The following letter from Irene C. Cuch, the chairwoman of the Ute Tribe of Utah, was sent to Attorney General Eric Holder on April 10. The tribe has reached a trust management settlement with the federal government.
Since the filing of the Cobell and the tribal trust fund mismanagement cases, the United States and Indian tribes have been at odds over the definition and breadth of the federal government’s trust responsibility. Now that many historical wrongs have been resolved by settlement, it is our sincere hope that we can move forward together, as trustee and beneficiaries, to insure the future security of our legal rights.
The simple fact is that neither Cobell, nor any of the tribal cases, resolved many of the ongoing, practical issues related to trust asset management. Thus, we both have a lot of work to do in order to ensure that cases like this do not have to be filed in the future. We take seriously President Obama’s promises to “fix” the system.
Our tribes surrendered tens of thousands of acres of land in exchange for promises that the United States made in our treaties. Over almost 18 years of litigation, Republican and Democratic Administrations’ worked hard to restrict the court’s interpretation of those promises. It is now time for that to stop!
If this Administration is serious about avoiding further rounds of similar litigation by future generations, and we believe that it is, it is imperative that we begin a new dialog designed to put some real teeth into President Obama’s and the Administration’s promises.
One of the first things that you can do is to take whatever steps are necessary to ensure that no agency, office or division of this, or any future Administration, has the unilateral authority to reclassify tribal trust dollars as secretarial funds, without full tribal consultation. The Office of Management and Budget did this kind of reclassification to our Central Utah Project Completion Act funds in calendar year 2000 and the Ute Indian Tribe did not find out that our funds were no longer held in trust until after this litigation was initiated. This is exactly the type of action that leaves us worrying about what can and might well happen in the future.
We believe in the commitment and good faith of this Administration, but we as tribal leaders have to be concerned with the future. What happens seven years from now? Fifteen years from now? Who will hold your positions in the Administration at that time and how will they interpret the federal trust responsibility to my Tribe and its members? How can we be certain that there will be a consistent performance over time? Clearly, we need something more binding than a few case settlement agreements to protect all of our rights.
For all of these reasons, we look forward to working with you and your staff to take as many concrete steps as possible, in the short years that we have together, to ensure that our trust responsibility is not only maintained but flourishes. We will be working with the new Secretarial Commission on Trust Administration and Reform established under the Cobell settlement, but we also need the Department of Justice’s unbridled commitment as well.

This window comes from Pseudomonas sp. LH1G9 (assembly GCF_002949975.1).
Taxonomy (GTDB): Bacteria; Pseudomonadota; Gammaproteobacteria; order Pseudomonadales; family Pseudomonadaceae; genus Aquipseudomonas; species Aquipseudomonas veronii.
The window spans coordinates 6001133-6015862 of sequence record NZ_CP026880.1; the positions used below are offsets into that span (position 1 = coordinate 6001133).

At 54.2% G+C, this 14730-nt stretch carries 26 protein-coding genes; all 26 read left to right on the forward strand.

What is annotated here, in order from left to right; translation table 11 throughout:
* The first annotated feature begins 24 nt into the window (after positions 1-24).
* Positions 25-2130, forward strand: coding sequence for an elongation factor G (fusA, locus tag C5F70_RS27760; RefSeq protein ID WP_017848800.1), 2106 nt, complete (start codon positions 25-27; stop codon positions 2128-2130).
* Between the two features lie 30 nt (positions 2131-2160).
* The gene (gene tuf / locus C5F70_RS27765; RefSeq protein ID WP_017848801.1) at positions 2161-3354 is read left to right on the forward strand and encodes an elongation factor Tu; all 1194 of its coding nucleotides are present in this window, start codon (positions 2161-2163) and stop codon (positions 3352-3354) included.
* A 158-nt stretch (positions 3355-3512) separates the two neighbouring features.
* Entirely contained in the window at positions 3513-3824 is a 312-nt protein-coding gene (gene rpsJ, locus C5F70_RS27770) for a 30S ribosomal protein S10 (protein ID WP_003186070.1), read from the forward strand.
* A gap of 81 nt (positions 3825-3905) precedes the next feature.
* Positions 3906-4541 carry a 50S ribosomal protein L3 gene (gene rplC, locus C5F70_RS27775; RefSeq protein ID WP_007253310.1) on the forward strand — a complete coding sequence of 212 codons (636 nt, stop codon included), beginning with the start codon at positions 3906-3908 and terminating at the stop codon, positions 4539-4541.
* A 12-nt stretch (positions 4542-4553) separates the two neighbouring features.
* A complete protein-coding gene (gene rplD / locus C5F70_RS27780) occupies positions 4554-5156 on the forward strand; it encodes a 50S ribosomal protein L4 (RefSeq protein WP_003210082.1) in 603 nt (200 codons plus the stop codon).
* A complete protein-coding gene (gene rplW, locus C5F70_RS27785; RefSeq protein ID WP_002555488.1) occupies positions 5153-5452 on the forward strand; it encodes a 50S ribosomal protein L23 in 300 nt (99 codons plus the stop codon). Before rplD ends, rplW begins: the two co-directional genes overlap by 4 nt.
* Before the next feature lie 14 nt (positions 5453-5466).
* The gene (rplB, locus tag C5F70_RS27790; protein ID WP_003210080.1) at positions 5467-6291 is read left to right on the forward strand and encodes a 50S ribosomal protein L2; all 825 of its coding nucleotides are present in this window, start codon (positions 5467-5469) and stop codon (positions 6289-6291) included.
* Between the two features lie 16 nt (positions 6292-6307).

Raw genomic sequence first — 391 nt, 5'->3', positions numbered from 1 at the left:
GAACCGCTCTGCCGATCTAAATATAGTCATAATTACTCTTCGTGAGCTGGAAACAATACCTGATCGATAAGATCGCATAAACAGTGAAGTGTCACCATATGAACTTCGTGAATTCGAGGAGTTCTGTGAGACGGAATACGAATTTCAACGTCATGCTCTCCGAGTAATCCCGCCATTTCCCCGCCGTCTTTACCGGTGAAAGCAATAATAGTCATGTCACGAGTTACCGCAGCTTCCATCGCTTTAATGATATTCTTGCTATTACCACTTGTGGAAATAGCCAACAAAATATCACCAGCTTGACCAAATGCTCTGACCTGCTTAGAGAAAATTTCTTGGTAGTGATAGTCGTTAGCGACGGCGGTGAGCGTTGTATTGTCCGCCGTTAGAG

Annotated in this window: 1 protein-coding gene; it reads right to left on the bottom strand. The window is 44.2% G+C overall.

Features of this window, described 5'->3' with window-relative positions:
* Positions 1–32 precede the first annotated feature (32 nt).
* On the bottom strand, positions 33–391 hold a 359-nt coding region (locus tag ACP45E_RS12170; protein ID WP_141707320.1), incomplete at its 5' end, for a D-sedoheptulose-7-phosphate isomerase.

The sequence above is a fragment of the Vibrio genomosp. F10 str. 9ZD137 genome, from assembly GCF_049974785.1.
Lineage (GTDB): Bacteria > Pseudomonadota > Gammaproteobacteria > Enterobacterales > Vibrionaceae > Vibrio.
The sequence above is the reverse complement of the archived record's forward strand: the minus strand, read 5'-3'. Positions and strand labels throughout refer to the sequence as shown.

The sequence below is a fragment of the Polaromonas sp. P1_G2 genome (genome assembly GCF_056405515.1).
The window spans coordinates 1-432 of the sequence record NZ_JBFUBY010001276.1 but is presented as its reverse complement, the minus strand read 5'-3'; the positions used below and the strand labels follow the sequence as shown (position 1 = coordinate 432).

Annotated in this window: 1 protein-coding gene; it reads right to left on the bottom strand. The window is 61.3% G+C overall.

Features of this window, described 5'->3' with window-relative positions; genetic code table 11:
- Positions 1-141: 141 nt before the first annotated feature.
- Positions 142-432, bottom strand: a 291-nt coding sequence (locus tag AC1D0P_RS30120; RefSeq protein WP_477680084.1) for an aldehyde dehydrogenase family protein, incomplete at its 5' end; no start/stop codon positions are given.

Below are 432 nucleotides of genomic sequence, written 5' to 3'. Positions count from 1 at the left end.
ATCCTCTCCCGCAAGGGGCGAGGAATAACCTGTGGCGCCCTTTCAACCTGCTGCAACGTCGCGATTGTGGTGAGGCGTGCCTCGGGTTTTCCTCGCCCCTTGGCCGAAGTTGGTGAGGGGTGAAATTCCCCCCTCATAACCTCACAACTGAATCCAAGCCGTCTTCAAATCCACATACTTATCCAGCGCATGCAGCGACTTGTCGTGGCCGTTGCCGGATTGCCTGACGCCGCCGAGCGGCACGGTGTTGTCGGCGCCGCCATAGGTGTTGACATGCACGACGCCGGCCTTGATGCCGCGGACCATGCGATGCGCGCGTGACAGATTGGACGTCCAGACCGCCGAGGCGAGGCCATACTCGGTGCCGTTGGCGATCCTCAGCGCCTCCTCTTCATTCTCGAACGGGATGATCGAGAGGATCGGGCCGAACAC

By negotiating and executing these settlement agreements, we together resolved significant claims that arose generations ago. But that is just a start, and the job is not finished. In our settlement negotiations, this Administration’s representatives sought to rely on the American Indian Trust Management Reform Act of 1994, to limit the federal government’s trust obligations, and to define the scope of the federal government’s trust responsibilities. These are things that the 1994 Act was never intended to do. In fact, the 1994 Act was nothing more than a latten response to the crisis in trust fund management which ultimately led to this litigation.
Clearly, the 1994 Act was never intended to replace centuries old trust doctrines, because it is neither an authoritative nor a comprehensive statement of the federal government’s trust responsibilities. It is, at best, an imperfect sketch of what needs to be done.
Now that past wrongs have been resolved with these settlements, it is time for us to design a fair and comprehensive system which articulates standards of responsibility and accountability which can endure over time. This is the only way that tribes and Indian people can have real comfort in the words and promises of President Obama. For all of these reasons, let us take this momentum and create something truly historic, something that will endure to the seventh generation. Let us continue working for as long as needed to secure a strong and practical system of trust management to ensure that for generations to come, our respective rights and obligations will be clearly defined under agreed-upon, binding principles.
Ute Tribe in Utah announces trust management
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